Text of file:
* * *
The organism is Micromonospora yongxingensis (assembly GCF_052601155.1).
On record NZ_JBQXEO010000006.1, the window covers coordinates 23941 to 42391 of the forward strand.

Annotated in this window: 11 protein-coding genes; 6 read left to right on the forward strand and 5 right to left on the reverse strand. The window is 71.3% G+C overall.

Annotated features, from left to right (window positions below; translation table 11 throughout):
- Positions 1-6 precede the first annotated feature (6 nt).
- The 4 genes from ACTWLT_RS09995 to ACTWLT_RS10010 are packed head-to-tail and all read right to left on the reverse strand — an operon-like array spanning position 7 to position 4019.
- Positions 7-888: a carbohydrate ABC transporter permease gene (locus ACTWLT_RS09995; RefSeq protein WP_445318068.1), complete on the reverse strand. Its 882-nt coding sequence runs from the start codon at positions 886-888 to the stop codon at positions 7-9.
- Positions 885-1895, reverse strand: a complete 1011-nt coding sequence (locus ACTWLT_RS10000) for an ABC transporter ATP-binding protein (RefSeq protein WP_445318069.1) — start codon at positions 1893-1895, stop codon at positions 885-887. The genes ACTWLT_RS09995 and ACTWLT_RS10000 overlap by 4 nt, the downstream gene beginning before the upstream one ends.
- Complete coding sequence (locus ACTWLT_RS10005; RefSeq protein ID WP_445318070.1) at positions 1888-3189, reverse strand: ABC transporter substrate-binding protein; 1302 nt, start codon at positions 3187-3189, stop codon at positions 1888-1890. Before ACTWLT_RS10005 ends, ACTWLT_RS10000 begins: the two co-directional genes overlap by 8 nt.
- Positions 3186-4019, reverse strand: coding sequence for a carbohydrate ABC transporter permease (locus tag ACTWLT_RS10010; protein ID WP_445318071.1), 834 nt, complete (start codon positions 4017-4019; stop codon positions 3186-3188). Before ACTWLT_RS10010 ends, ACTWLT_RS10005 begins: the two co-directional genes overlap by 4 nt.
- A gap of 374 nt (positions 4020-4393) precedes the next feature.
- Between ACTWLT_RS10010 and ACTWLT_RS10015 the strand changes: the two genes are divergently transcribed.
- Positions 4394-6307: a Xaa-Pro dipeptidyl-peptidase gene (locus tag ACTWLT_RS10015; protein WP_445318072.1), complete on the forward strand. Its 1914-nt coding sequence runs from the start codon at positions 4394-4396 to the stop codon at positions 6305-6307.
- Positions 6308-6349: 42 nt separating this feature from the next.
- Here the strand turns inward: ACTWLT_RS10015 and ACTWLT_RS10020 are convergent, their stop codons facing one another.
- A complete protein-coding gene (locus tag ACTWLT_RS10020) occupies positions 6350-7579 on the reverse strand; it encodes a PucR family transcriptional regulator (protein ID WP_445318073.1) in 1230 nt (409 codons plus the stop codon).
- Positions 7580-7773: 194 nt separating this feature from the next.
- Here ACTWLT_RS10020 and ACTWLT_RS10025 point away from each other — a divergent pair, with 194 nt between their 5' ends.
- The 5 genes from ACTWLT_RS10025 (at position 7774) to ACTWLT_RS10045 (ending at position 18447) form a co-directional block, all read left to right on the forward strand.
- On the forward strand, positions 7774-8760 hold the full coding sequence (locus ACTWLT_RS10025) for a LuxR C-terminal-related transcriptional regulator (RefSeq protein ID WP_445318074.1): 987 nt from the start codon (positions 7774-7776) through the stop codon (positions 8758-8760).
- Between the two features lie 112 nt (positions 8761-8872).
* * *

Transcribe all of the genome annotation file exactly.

The organism is Micromonospora yongxingensis (assembly GCF_052601155.1).
On record NZ_JBQXEO010000006.1, the window covers coordinates 23941 to 42391 of the forward strand.

Annotated in this window: 11 protein-coding genes; 6 read left to right on the forward strand and 5 right to left on the reverse strand. The window is 71.3% G+C overall.

Annotated features, from left to right (window positions below; translation table 11 throughout):
- Positions 1-6 precede the first annotated feature (6 nt).
- The 4 genes from ACTWLT_RS09995 to ACTWLT_RS10010 are packed head-to-tail and all read right to left on the reverse strand — an operon-like array spanning position 7 to position 4019.
- Positions 7-888: a carbohydrate ABC transporter permease gene (locus ACTWLT_RS09995; RefSeq protein WP_445318068.1), complete on the reverse strand. Its 882-nt coding sequence runs from the start codon at positions 886-888 to the stop codon at positions 7-9.
- Positions 885-1895, reverse strand: a complete 1011-nt coding sequence (locus ACTWLT_RS10000) for an ABC transporter ATP-binding protein (RefSeq protein WP_445318069.1) — start codon at positions 1893-1895, stop codon at positions 885-887. The genes ACTWLT_RS09995 and ACTWLT_RS10000 overlap by 4 nt, the downstream gene beginning before the upstream one ends.
- Complete coding sequence (locus ACTWLT_RS10005; RefSeq protein ID WP_445318070.1) at positions 1888-3189, reverse strand: ABC transporter substrate-binding protein; 1302 nt, start codon at positions 3187-3189, stop codon at positions 1888-1890. Before ACTWLT_RS10005 ends, ACTWLT_RS10000 begins: the two co-directional genes overlap by 8 nt.
- Positions 3186-4019, reverse strand: coding sequence for a carbohydrate ABC transporter permease (locus tag ACTWLT_RS10010; protein ID WP_445318071.1), 834 nt, complete (start codon positions 4017-4019; stop codon positions 3186-3188). Before ACTWLT_RS10010 ends, ACTWLT_RS10005 begins: the two co-directional genes overlap by 4 nt.
- A gap of 374 nt (positions 4020-4393) precedes the next feature.
- Between ACTWLT_RS10010 and ACTWLT_RS10015 the strand changes: the two genes are divergently transcribed.
- Positions 4394-6307: a Xaa-Pro dipeptidyl-peptidase gene (locus tag ACTWLT_RS10015; protein WP_445318072.1), complete on the forward strand. Its 1914-nt coding sequence runs from the start codon at positions 4394-4396 to the stop codon at positions 6305-6307.
- Positions 6308-6349: 42 nt separating this feature from the next.
- Here the strand turns inward: ACTWLT_RS10015 and ACTWLT_RS10020 are convergent, their stop codons facing one another.
- A complete protein-coding gene (locus tag ACTWLT_RS10020) occupies positions 6350-7579 on the reverse strand; it encodes a PucR family transcriptional regulator (protein ID WP_445318073.1) in 1230 nt (409 codons plus the stop codon).
- Positions 7580-7773: 194 nt separating this feature from the next.
- Here ACTWLT_RS10020 and ACTWLT_RS10025 point away from each other — a divergent pair, with 194 nt between their 5' ends.
- The 5 genes from ACTWLT_RS10025 (at position 7774) to ACTWLT_RS10045 (ending at position 18447) form a co-directional block, all read left to right on the forward strand.
- On the forward strand, positions 7774-8760 hold the full coding sequence (locus ACTWLT_RS10025) for a LuxR C-terminal-related transcriptional regulator (RefSeq protein ID WP_445318074.1): 987 nt from the start codon (positions 7774-7776) through the stop codon (positions 8758-8760).
- Between the two features lie 112 nt (positions 8761-8872).